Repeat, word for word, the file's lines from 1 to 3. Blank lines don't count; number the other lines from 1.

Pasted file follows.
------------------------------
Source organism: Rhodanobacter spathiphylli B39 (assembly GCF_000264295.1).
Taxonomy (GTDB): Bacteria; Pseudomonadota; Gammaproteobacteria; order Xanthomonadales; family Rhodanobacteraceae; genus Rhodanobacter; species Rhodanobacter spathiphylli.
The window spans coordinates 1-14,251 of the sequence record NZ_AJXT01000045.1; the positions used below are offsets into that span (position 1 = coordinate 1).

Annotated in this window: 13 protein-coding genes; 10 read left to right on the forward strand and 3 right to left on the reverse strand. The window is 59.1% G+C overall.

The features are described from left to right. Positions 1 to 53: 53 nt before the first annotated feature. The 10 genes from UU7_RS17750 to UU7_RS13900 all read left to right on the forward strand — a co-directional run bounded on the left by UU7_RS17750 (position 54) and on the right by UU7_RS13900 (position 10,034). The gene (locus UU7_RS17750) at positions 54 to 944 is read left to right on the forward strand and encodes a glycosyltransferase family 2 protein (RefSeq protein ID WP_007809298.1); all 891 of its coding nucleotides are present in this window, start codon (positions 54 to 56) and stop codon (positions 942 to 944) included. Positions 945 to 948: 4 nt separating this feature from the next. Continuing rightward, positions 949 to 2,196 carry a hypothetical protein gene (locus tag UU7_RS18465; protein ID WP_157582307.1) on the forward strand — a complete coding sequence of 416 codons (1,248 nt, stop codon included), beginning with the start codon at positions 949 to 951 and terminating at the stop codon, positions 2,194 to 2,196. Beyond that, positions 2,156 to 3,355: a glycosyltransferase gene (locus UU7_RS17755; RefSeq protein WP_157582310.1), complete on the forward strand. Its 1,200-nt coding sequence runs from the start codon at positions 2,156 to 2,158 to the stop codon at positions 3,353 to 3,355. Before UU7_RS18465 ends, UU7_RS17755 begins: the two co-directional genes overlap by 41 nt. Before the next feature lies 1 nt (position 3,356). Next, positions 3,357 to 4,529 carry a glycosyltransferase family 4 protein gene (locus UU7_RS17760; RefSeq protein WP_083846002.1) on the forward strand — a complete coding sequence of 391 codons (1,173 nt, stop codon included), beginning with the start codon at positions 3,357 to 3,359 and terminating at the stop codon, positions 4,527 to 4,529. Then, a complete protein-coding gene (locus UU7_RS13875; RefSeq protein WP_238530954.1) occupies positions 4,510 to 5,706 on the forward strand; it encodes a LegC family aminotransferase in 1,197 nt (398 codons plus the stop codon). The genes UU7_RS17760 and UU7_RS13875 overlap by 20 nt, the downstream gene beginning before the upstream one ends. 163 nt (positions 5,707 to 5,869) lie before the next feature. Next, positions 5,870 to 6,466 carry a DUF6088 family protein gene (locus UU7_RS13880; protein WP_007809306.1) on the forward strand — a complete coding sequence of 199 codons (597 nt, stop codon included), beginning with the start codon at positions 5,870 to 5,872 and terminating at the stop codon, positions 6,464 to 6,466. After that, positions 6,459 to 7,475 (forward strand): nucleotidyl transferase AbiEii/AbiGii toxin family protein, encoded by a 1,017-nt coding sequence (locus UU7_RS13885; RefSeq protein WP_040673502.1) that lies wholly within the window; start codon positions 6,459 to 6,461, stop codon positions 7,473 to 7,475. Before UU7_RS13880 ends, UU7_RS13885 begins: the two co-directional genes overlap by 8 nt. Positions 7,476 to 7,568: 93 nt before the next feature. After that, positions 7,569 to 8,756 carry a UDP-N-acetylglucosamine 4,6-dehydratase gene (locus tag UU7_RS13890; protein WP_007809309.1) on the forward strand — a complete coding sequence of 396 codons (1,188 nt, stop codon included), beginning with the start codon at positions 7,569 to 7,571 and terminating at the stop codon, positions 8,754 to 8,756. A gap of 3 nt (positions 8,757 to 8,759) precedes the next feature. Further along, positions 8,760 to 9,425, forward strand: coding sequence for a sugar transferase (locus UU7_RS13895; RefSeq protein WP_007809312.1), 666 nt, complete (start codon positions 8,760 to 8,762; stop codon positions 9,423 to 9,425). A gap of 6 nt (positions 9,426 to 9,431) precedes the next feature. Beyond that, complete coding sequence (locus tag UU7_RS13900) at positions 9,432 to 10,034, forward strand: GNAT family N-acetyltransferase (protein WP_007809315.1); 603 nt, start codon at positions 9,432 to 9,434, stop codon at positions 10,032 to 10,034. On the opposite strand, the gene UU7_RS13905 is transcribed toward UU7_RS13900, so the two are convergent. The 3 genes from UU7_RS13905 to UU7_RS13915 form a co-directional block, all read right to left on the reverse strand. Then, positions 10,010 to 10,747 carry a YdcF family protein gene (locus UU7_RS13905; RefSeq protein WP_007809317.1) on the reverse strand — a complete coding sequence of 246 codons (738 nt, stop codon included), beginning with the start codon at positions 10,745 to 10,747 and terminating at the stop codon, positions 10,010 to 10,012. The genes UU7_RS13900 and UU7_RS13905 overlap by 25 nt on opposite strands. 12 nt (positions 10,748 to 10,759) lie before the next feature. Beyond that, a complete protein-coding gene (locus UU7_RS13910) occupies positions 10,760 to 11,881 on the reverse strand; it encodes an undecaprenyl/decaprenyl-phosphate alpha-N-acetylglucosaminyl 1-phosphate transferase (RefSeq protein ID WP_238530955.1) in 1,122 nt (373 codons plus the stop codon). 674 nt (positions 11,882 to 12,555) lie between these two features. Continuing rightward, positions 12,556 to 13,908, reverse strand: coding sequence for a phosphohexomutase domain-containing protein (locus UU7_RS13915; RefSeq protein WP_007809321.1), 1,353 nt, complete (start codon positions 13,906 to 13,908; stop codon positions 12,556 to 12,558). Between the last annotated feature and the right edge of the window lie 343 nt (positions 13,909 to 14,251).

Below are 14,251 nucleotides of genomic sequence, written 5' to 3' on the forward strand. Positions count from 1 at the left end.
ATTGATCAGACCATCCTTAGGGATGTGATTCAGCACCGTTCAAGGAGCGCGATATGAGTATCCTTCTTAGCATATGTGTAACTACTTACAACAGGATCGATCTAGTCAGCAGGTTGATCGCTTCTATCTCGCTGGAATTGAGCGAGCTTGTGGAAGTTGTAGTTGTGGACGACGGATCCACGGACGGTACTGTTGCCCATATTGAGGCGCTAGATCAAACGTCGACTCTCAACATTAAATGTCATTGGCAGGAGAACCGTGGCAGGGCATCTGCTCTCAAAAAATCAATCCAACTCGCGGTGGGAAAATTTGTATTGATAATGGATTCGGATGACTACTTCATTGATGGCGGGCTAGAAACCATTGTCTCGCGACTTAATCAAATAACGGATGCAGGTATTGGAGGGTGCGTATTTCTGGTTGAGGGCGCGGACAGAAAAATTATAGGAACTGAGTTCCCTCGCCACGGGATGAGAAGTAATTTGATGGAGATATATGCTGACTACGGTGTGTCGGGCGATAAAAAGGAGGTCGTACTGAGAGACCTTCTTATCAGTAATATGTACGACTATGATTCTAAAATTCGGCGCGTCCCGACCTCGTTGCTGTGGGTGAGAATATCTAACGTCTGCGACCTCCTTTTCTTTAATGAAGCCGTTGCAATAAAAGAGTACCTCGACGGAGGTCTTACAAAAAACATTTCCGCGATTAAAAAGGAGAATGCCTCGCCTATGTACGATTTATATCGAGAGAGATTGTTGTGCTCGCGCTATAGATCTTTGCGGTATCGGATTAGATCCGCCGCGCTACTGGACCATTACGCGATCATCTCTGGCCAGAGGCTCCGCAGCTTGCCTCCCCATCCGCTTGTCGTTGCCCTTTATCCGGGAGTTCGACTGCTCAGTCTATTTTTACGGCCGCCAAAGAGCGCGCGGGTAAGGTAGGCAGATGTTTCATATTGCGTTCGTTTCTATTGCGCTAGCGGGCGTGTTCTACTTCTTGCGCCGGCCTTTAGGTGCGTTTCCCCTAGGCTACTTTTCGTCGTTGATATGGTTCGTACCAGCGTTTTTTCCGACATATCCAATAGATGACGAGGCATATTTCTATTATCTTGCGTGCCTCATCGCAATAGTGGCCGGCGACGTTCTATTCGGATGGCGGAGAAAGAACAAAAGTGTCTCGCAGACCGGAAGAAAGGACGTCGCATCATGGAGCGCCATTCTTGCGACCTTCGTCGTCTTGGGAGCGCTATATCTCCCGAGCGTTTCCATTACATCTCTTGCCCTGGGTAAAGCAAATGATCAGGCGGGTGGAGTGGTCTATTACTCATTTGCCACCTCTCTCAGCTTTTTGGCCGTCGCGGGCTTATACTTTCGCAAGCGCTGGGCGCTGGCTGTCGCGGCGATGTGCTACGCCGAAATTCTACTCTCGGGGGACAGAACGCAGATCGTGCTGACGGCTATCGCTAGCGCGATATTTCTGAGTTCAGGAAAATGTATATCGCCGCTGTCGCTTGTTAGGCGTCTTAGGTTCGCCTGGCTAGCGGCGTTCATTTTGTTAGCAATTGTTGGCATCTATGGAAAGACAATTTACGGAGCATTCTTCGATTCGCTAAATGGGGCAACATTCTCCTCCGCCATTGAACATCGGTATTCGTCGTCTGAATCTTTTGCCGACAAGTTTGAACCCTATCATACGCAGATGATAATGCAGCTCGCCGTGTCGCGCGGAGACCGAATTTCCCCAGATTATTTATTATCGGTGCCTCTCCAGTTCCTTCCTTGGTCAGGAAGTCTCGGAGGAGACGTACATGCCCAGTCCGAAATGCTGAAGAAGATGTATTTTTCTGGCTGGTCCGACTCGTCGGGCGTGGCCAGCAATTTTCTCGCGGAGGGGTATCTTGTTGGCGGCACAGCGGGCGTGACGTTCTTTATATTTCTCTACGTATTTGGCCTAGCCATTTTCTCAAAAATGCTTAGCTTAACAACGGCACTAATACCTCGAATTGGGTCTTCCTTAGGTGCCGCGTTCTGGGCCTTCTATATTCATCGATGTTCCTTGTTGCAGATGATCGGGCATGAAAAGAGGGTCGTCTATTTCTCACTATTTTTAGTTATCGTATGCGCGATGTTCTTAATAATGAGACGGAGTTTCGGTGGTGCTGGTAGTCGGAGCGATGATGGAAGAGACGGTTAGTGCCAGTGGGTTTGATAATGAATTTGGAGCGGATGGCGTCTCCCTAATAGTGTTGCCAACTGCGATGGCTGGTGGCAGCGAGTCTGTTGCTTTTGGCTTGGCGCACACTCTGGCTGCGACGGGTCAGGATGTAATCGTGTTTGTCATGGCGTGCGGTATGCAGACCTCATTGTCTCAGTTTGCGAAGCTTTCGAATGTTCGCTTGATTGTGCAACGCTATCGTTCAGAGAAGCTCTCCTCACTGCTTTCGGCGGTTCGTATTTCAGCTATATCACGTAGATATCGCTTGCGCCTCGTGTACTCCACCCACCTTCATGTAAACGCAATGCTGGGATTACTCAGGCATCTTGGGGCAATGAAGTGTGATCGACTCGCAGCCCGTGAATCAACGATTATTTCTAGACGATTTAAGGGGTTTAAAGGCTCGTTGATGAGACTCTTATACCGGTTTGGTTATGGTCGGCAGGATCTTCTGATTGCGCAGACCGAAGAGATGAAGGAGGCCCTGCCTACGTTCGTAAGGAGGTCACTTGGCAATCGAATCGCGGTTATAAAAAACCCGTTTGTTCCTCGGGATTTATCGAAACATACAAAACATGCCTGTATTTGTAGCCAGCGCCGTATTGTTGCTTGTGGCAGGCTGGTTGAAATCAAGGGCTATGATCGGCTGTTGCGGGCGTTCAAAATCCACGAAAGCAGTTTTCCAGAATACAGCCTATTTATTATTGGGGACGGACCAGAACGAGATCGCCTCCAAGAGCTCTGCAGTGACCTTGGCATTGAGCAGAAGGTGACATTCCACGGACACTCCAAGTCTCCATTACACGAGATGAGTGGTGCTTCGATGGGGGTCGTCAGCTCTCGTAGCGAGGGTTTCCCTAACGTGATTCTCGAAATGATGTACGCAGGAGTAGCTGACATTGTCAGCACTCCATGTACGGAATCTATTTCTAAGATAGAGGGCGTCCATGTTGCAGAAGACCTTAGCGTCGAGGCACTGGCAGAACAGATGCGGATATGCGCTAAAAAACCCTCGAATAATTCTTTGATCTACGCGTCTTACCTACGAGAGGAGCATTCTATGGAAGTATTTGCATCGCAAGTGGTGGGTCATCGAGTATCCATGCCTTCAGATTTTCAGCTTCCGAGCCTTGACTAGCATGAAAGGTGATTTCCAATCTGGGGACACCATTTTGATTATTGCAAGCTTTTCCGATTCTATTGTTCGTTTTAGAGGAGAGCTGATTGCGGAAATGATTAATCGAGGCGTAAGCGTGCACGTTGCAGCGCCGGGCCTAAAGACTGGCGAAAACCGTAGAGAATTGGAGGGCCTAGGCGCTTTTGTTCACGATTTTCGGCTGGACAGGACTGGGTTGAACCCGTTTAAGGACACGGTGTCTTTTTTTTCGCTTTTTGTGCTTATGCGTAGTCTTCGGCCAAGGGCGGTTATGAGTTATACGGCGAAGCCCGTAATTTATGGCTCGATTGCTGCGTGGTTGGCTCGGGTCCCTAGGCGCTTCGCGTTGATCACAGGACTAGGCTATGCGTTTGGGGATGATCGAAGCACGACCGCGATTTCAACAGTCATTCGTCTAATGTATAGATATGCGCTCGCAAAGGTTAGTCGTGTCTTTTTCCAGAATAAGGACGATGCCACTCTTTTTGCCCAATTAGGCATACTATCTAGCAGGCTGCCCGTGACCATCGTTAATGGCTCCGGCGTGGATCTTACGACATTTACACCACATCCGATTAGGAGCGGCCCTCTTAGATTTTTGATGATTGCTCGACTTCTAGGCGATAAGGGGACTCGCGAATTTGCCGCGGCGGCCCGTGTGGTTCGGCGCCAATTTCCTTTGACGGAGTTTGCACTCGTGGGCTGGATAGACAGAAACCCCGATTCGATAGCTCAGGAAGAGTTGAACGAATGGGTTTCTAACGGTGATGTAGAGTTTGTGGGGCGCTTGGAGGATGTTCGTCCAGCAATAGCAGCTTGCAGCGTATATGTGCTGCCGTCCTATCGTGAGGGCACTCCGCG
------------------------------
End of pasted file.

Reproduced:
Source organism: Rhodanobacter spathiphylli B39 (assembly GCF_000264295.1).
Taxonomy (GTDB): Bacteria; Pseudomonadota; Gammaproteobacteria; order Xanthomonadales; family Rhodanobacteraceae; genus Rhodanobacter; species Rhodanobacter spathiphylli.
The window spans coordinates 1-14,251 of the sequence record NZ_AJXT01000045.1; the positions used below are offsets into that span (position 1 = coordinate 1).